I came across The Third Policeman while watching the US sci-fi show Lost. I got curious about this relatively unknown Irish writer and after reading The Third Policeman read everything else I could find penned by Flann. You could say I became a bit obsessed.

What was it about O’Brien’s work and particularly The Third Policeman that inspired you?

While reading the book, I was struck by its visual elements. It is a supernatural, science fiction, murder mystery set in 1950s Ireland and you can’t get any more surreal than that. Along with the alternate story in the footnotes on De Selby, the idea of the paranormal inextricably entwined with the Irish landscape was a great starting point for some designs. I prefer to work with a particular theme thus creating a series of illustration for the story provided a very precise framework.

As for Flann, I was struck by his sense of bitterness, his mockery of Irish identity and his twisted sense of humour, which are all very Irish characteristics in a way. Anthony Cronin’s biography of O’Brien, No Laughing Matter,  gives great insight into the writer’s life; the combination of his personal and professional failures, his success as a senior civil servant, and the other elements that shaped him as a writer. I know Flann’s work is as highly regarded, by some, as that of James Joyce’s (a comparison that he both detested and exploited) and Samuel Beckett’s but his story was different. While they left Ireland and gathered acclaim, he stayed and died in anonymity from alcohol abuse.

How did you go about trying to capture the ideology of the book through illustration?

I am a printer and by this very nature a reproduction artist. I began by sketching a few scenes from the story, some of which I developed further but most materialized organically. I sourced images of old Royal Irish Constabulary (RIC) officers, bicycles, prosthetics and barracks and combined them with my own photography and drawings. Using photo editing software, I over-laid some pieces with more traditional methods of printing, and although I had a specific brief, the final images came out quite different from the starting point.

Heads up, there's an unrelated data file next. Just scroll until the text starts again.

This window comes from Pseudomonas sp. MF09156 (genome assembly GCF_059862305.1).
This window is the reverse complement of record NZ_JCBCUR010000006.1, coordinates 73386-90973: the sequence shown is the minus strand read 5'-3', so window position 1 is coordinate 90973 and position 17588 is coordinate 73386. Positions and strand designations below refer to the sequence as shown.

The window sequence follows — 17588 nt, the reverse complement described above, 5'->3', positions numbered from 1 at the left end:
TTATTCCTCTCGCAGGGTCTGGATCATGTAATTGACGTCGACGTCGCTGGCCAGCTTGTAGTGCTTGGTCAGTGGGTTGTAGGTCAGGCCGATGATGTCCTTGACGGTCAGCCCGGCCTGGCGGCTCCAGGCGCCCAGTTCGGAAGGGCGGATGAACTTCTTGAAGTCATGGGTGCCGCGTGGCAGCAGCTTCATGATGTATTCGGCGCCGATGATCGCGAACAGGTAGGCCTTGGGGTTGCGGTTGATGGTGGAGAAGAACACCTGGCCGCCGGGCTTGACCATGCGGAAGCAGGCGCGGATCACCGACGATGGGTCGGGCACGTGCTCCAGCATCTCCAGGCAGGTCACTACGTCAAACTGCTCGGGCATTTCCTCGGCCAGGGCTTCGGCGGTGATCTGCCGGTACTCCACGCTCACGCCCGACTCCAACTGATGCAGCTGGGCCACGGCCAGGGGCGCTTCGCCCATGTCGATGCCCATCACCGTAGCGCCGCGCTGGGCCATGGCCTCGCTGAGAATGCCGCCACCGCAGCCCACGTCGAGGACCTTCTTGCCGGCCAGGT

Who are your favourite Irish writers?

Flann O’Brien, goes without saying, Pat McCabe, Samuel Beckett, Tim Pat Coogan, Eddie Lenihan and Spike Milligan.

Do you think you’re particularly fond of Irish literature being Irish yourself?

I work in Kennys, a bookshop and art gallery here in Galway, which focuses on Irish literature and language. While I am a geek at heart and love to read about technology and little green men, I have gained great appreciation for Irish writing, identity and culture over the last few years. Ireland’s position on the periphery of Europe has lent us a certain outsider mentality, which is, I think, reflected in our culture. While not always the most original, we do have a distinct style that has an appeal extending far beyond this small island.

What else apart from literature inspires you?

I love film, science, history, heavy metal, and kicking that football right in the sweet-spot. Oh and as Flann would say, “A pint of Plain (Guinness) is yer only man!” Some of the ideas I try to express in my abstract prints come from a less traditional approach. Seeing the similarities between the scientific, artistic and symbolic aspects of human nature, I try to adapt similar methods in my artwork. Using elements such as graphs, grids and geometry, and juxtaposing those to natural and organic forms like splashes, stains and random marks representing our need to document and contain our perceptions and understanding of the world around us.